Tuesday, 24 February 2009

Amos Oz' Don't Call It Night (1995) is almost a perfect novel but I wonder how much I'll remember in three months. I've read other Oz novels and although I'm convinced he's Nobel material, I cannot recall much about them.

Here, plot and characterisation work closely together. The book is written in short chapters from the alternating points of view of Theo and Noa, a couple living in a small town outside Tel Aviv in Israel. Theo's an older man, a retired planning bigwig. Noa's a teacher with a predilection for colourful skirts. They met in Argentina and it seems to be a relationship made in heaven. They're not married but share quiet moments of closeness and treat each other with kindness and consideration.

Until Immanuel dies. A student of Noa's, the strange, withdrawn boy especially liked his language teacher. When his father comes to the funeral, he makes Noa a proposition: to set up a shelter for drub addicts. Immanuel suicided when under the influence. Or so it seems.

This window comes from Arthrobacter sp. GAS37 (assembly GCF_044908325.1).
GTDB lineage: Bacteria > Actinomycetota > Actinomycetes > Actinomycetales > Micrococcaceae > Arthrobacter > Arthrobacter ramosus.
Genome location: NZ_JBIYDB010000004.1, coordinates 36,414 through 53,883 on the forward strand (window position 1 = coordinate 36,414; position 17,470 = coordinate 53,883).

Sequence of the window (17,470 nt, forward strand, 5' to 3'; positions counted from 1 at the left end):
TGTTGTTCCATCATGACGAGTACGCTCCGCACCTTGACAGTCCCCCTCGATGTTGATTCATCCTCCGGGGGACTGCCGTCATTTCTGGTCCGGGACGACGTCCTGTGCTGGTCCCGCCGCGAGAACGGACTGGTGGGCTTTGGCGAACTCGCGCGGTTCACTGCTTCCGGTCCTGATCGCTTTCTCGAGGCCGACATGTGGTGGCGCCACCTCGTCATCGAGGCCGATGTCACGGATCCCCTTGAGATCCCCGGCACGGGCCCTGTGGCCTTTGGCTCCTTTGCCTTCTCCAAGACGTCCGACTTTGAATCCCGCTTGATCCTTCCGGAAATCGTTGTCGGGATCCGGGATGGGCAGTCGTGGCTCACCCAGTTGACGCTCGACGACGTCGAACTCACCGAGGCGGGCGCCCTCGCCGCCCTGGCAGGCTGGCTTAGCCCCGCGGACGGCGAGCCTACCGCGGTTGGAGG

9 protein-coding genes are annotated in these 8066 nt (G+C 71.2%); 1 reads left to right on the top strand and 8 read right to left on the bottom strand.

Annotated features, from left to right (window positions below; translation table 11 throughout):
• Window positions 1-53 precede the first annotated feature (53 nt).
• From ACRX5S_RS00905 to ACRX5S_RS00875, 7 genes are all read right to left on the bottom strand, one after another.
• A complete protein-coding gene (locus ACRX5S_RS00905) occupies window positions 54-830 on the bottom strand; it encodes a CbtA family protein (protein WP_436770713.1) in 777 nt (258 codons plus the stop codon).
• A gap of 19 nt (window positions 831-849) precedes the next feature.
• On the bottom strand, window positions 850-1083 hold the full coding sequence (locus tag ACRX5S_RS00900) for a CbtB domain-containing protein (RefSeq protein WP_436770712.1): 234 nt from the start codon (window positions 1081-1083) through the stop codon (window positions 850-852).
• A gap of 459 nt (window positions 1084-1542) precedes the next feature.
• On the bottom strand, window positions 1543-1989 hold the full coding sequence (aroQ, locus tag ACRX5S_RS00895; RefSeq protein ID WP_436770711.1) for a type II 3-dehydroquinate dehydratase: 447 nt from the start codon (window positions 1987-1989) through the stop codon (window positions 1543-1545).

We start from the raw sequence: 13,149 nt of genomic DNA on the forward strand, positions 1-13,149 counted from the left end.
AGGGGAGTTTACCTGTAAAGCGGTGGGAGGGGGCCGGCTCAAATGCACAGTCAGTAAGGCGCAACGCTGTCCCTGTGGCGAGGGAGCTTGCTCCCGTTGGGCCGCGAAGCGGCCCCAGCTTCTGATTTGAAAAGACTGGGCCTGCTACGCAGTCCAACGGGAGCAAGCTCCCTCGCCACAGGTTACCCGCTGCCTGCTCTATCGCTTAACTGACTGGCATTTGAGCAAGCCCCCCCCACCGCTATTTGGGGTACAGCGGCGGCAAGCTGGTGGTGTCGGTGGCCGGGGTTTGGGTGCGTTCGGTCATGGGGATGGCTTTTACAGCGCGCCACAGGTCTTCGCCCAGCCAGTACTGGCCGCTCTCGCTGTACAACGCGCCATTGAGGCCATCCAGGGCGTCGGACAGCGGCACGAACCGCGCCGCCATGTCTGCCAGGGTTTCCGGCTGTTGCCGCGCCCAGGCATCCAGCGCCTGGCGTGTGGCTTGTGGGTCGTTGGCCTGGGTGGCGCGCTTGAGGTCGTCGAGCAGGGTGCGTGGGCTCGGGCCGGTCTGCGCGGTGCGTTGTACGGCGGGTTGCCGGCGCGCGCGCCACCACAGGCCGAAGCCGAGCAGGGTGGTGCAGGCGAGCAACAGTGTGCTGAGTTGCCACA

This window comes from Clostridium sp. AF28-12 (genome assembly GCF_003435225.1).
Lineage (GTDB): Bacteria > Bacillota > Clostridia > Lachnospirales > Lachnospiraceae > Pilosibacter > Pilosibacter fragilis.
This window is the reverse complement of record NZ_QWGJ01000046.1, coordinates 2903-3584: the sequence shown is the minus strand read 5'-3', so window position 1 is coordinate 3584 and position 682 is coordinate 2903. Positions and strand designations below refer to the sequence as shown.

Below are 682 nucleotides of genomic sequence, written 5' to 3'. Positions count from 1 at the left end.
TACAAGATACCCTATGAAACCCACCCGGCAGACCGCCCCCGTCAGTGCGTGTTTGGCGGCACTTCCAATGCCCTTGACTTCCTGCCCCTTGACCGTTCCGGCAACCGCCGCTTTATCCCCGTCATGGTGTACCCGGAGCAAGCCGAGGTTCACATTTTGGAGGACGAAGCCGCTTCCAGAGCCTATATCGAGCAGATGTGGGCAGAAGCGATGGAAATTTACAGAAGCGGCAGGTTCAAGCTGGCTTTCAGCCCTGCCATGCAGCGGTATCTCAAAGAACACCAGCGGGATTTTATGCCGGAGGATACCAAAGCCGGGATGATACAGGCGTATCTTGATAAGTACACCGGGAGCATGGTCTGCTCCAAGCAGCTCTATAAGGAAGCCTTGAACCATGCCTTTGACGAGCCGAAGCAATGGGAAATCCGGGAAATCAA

And this is where the plot really kicks in, because despite the fact that Noa assembles some supporters among the townspeople, it was always going to be a hard sell to get civic authorities to agree to establish a half-way house for the drug affected. Things drag on. Theo tries to impose some order into Noa's system of filing but she tells him to back off. Time drags and nothing seems to get finished.

The many characters involved in the work in progress impose their own tax on our patience, although it's a small tax because Oz writes so well. Nevertheless, we are irritated that Noa, having come up against a brick wall, starts spending more and more time with a young girl who she has in class, called Tal.

Theo notices, too. Even though they've bought a building for the drug centre, it seems that the town's will is stronger than the idealism of the putative founders of this worthy institution. When the mayor, a friend of Theo's, puts up objections and when one of the core members starts to speak out against it, it seems as though the game's up.

But we're never sure. Perhaps it doesn't matter. In any case, we see a society affected by the same things that afflict other Western societies, but on a small, parochial scale. How Theo and Noa deal with this is more interesting than whether it comes off. And how they interact - the small kindnesses, the thoughts they have about one another - seems, to me, to be the most important element in the novel.

The grey dust of the desert threatens to conquer all but it is the way individuals deal with its encroaching menace that matters. Oz has written another great book, and reading this is well worth the trouble.

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